Indianapolis Colts: Pre-Combine Draft Prospects

Russell S. Baxter

Indianapolis Colts: Pre-Combine Draft Prospects

By Rob Voigt

Special to Pro Football Guru

Enclosed are not the thoughts of a scout. Instead, it’s an attempt to predict what the Indianapolis Colts will do in the 2019 NFL Draft. It’s an exercise that’s been attempted for more than 30 years. The team has had its share of high draft choices for the last 15 years.

To assist in this endeavor, I am employing the assistance of three trusted sites: The Draft Network, The Huddle Report and Stampede Blue of SB Nation. These are excellent sources of information and they obviously do the heavy lifting in terms of draft prospects rankings and profiles.

Of course, there are the obligatory personal instincts. It’s called the eye test and there’s plenty of leg work involved on a Saturday afternoon. As for the process, it’s utilizing the big boards, and not mock drafts, to try to predict how the draft will flow by the TALENT available regardless of any team’s NEEDS. Next it’s a journey through every round, listing a “Colts Weight” Best Player Available.

Indianapolis owns the No. 26 and No. 34 selections in April’s draft. For this exercise, they are combined as one list of 10 players for either pick. For the remaining rounds, there are five players with one main desired position. The UDFA list will grow and it is mainly players who could wind up just about anywhere. For the record, a minimum of 10 games every Saturday are viewed, with the onus on the Power Five Conferences.

Back in January, there was a breakdown of the Colts’ roster (enclosed here) and a look at positions to draft. Now enclosed is a 2019 NFL Scouting Combined “Watch List.”


  1. Everything subject to change after free agency signings. Free agency with “stupid money” will be foretelling of Colts GM Chris Ballard’s team building vision.

  2. Draft value for any prospect will be determined when an NFL team drafts them. Not before. A lot of information will come out during the process leading up to the draft. Combine testing, interviews and physicals, along with college pro days, and NFL free agency will all influence where a prospect is selected. Even then, a player’s true value can only be determined by his on-the-field production.

The feeling here is that the team’s first two picks will be defensive lineman. Furthermore, these players will have the ability to fill multiple roles in defensive coordinator Matt Eberflus’ scheme. Refer to this paraphrased Ballard quote (the original version via Josh Wilson of SB Nation’s Stampede Blue), “It’s always about your fronts. I promise you, I will always be trying to acquire talent at those positions.”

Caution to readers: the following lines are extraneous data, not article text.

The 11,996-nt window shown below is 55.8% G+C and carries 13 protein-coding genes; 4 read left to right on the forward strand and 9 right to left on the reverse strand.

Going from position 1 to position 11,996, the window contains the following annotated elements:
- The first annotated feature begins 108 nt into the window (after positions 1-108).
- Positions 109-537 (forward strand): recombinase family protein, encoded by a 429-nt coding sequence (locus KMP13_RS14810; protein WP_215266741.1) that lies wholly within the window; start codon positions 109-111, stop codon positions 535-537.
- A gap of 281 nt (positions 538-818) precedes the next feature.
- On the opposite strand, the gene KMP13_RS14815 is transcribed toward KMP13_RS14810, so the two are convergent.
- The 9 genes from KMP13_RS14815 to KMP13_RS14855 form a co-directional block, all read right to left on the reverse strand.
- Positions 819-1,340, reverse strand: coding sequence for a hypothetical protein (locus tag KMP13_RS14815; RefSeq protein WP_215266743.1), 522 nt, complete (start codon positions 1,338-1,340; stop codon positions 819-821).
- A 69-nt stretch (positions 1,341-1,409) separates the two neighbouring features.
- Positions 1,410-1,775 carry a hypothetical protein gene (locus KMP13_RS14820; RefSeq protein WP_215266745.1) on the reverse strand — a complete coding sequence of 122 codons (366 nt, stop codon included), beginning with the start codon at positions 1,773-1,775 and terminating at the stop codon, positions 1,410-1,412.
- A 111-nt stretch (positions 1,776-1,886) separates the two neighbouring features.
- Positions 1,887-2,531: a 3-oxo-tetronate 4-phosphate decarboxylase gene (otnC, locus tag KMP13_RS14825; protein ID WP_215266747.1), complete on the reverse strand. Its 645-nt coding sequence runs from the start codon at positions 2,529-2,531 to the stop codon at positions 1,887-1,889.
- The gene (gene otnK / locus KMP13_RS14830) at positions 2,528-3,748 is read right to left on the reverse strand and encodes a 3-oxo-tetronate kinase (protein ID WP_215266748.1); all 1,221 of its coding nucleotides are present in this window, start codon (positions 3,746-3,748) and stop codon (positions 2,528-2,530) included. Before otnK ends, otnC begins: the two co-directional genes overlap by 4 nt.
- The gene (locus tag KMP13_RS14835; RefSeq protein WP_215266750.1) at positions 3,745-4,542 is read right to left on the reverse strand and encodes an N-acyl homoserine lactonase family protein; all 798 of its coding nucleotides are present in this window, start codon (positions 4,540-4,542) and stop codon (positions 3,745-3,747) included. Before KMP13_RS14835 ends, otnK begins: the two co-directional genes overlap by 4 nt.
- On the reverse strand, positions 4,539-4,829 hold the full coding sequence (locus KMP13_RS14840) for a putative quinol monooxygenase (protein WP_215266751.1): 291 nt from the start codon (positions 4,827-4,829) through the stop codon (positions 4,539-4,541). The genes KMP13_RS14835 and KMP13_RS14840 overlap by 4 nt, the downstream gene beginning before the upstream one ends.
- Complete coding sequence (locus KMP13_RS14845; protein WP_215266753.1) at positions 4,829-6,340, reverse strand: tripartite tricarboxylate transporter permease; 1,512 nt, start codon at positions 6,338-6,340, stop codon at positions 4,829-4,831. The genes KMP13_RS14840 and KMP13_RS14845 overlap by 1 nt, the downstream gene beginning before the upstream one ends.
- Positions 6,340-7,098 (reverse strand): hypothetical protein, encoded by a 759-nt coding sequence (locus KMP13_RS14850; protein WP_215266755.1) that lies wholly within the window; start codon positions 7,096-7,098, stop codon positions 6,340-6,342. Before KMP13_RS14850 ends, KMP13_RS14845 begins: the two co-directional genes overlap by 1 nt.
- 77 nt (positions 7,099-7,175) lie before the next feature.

With the Colts’ own second-round pick (No. 59), the feeling here is tight end. Jack Doyle has an injury history and will be a free agent after season. Eric Ebron is also a 2020 free agent. Colts’ head coach Frank Reich does love using three tight-end sets. Drafting another would allow that third one to not be reserve offensive lineman Joe Haeg.

In the third round (No. 89), the prediction here is a defensive end. The talent pool for the position drops after the top 100. A wide receiver with this pick would not be a surprise as well.

The remainder of the picks are viewed as roster needs in order of the draft talent depth. A wide receiver followed by a safety is viable. But those two could be easily flipped as the picks will be somewhat close together. Look for the team to team to take a tackle, piggy-backing off Ballard’s philosophy. In the seventh round, the club could go linebacker or defensive back.

For more details on draft prospects you may like, there’s this suggestion. Search the player’s draft profiles. Read as many different scouts’ analysis as you can. Watch highlight videos from scouts that will show negative traits also. Draw your own conclusions. Form your own opinions. And enjoy.

Rob Voigt is a freelance football writer. Follow him on Twitter at @ColtsFnSnceBert.


NFL 2019